This week in worship, we begin a new worship series, “What is God Like? The Attributes of God based on Psalm 86.” Pastor Doug will share the first attribute that “God Listens and Answers When You Call”.
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The first video below is JUST THE SERMON.
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The video below is the WHOLE SERVICE.
God Listens and Answers When We Call
How many of you own a phone? How many of you have it with you? Why do you have it with you right now? Never mind, I don’t want you to answer that question.
How many of you still have a landline? How many of you don’t know what a landline is? I don’t want to know the answer to that question either.
Phones are an amazing invention that have evolved significantly over time. Some younger people might be surprised to know that once a upon a time, every person didn’t have a mobile phone they took with them everywhere they went, even to worship. No, I swear that’s true.
There was a time when there might be one or two phones for an entire family and get this, that phone was anchored to a wall or if it sat on a table, it had a range limited by the length of the phone cord. At one time, there was no such thing as having a private phone conversation. Can you imagine?
In the house I grew up in, the phone was on the wall in the kitchen. I knew when my sister was having a private conversation because when I walked into the kitchen from the hallway or the dining room, there was a phone cord going from the wall of the kitchen across to the door leading to our basement stairs. I had to be ready to do the limbo or risk being clotheslined if I happened to be running around the house and that cord was there tight as a string on a violin.
How do you react when your phone rings? When I was a boy, and the phone rang in our house it was an event. It was as if we were on-call volunteer fire fighters. It didn’t matter what you were doing, if the phone rang, you sprang into action. Especially when you were a teenager and the call might be from a special someone, you wanted to get to that phone before anyone else. Which often meant if you had siblings, they wanted to do the exact same thing.
I also got in trouble more than once because someone from the church called trying to reach my dad about something and I was the one who answered the phone. They might even have been calling about something important such as someone going to the hospital and I’d say, “Sure, I’ll give him the message,” and then I’d forget all about it. That only happened a couple times, I think, and my dad made it clear to me how important it was if I answered the phone to write down the person’s name and number, after all, the phone wasn’t going to remember it for me!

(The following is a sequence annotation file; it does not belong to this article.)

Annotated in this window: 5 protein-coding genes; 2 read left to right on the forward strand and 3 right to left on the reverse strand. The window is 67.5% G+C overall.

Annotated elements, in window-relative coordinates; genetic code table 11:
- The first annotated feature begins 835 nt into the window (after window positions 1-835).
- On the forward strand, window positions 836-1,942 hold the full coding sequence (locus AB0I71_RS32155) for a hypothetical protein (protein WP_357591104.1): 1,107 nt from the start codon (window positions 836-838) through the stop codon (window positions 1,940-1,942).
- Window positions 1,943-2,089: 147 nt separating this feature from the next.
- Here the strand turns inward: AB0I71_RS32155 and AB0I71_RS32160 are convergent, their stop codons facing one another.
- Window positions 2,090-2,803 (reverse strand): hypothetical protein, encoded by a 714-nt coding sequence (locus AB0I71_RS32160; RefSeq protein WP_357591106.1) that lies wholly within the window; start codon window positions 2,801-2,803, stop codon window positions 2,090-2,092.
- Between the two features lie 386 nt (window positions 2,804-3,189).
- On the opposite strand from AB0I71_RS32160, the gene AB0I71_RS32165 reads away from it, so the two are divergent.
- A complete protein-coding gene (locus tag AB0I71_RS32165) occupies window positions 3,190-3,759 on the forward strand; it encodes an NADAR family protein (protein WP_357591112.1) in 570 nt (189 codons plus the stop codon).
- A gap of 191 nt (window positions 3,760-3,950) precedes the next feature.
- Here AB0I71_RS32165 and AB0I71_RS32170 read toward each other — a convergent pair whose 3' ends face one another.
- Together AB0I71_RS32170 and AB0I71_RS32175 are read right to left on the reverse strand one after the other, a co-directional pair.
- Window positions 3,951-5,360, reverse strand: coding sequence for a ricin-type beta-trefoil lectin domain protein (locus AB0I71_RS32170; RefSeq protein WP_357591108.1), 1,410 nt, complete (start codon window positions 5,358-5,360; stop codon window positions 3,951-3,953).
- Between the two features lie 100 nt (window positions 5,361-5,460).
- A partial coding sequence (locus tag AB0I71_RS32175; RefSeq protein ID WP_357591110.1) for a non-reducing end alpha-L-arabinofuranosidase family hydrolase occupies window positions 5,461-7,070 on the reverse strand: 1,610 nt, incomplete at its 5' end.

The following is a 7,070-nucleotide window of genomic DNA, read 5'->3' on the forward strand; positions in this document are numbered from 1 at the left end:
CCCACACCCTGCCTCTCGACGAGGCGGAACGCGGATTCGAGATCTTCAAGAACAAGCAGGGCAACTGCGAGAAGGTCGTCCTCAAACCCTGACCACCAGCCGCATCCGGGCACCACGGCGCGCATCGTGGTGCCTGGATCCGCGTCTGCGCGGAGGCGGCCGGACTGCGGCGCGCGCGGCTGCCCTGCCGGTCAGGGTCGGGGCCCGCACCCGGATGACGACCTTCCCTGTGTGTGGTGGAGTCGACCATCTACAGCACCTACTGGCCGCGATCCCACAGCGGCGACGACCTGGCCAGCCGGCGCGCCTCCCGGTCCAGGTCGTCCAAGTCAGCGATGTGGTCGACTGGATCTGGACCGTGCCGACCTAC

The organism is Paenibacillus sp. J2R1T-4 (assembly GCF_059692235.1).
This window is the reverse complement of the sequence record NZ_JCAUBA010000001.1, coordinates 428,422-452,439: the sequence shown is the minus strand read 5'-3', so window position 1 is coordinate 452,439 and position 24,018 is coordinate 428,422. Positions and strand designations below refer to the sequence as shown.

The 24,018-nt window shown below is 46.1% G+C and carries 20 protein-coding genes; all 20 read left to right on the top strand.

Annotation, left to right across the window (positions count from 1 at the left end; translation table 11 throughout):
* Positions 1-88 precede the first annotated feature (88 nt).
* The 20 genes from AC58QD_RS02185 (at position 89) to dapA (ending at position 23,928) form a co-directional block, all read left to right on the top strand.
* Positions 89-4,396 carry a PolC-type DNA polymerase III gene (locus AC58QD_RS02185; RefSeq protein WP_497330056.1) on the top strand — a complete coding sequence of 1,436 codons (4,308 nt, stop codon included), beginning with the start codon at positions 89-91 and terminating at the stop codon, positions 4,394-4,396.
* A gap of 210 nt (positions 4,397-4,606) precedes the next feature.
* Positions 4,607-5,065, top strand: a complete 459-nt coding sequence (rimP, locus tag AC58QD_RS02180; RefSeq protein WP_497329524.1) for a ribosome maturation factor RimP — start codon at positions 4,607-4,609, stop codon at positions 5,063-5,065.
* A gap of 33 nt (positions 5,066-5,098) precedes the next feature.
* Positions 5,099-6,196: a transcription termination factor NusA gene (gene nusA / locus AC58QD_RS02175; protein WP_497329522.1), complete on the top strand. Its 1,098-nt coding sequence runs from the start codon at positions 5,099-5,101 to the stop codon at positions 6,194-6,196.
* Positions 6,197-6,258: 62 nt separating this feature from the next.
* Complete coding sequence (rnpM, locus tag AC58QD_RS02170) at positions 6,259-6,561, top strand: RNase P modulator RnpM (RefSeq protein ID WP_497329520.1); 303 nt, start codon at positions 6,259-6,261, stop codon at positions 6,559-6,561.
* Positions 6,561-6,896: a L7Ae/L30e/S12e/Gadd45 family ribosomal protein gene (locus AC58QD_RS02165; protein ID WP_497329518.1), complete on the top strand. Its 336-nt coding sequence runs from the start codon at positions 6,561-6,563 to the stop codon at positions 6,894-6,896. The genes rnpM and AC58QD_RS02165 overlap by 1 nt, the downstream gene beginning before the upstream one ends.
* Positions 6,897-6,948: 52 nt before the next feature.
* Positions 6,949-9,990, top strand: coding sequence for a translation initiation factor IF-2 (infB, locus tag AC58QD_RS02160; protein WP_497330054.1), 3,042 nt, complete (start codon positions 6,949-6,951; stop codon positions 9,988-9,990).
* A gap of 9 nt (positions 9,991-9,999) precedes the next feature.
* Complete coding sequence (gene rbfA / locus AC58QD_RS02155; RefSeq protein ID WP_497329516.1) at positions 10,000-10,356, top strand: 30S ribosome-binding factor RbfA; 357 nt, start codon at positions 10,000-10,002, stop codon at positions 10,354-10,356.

That’s another amazing fact, the phone didn’t remember any numbers for you.
You either had to have them written down in something called a phone book or an address book, or you needed to memorize them. I’m almost 57 years old and I can rattle off the phone numbers of my childhood friends whose numbers I called hundreds and hundreds of times. I had more phone numbers in my head when I was 13 years old than I do now.
You want to hear one of the shocking things about calling a phone number back then? When you called a number, you didn’t know who was going to answer, and you had to speak to whoever answered the phone! Can you imagine? And It might not be your friend who answered the phone, it might be their mother or father, or sister or brother, and you had to be able to talk to them politely, intelligently, and clearly. As a result, not only did I have a good relationship with my friends, but I also knew all their moms and dads too because I occasionally talked with them on the phone. That’s been lost with mobile phones and it’s too bad.
If you want to track the development of phones, one fun way to do it is through watching movies from different eras. In the 1941 Oscar winning movie Sargent York starring Gary Cooper, York’s family is shown talking into a new-fangled telephone which is on the wall of the store in their little town in Tennessee in 1918. By the time you get to the mid to late1980’s in movies you start to see some of the first phones in cars and they’re big, like the phone you had in your house.
When I went to my first church in Pennsylvania in 1989, the phone on the pastor’s desk at the church was still a black rotary phone that weighed about 20 pounds. You could have used it for a boat anchor. It took so much pressure to dial a number that I’d have a groove in the side of my finger by the time I got to the last digit. I quickly learned to use a pen or pencil to dial. I said to the trustees, “There’s these new things called touchtone phones, might be worth looking into.” They said, “Go ahead.” When I did, I discovered the church had been paying ATT every month to lease that old rotary phone for so many years that we could have bought a phone for every member of the church and owned stock in the company.
Now mobile phones are smaller than a deck of cards and have more capability than anyone can process or use, but they’re dependent on their network. Many of us can remember a long running ad campaign, “Can you hear me now?” Most of us still run into moments when depending on where we’re driving or the weather or the distance from a cell phone tower where we may find ourselves asking, “Can you hear me now?”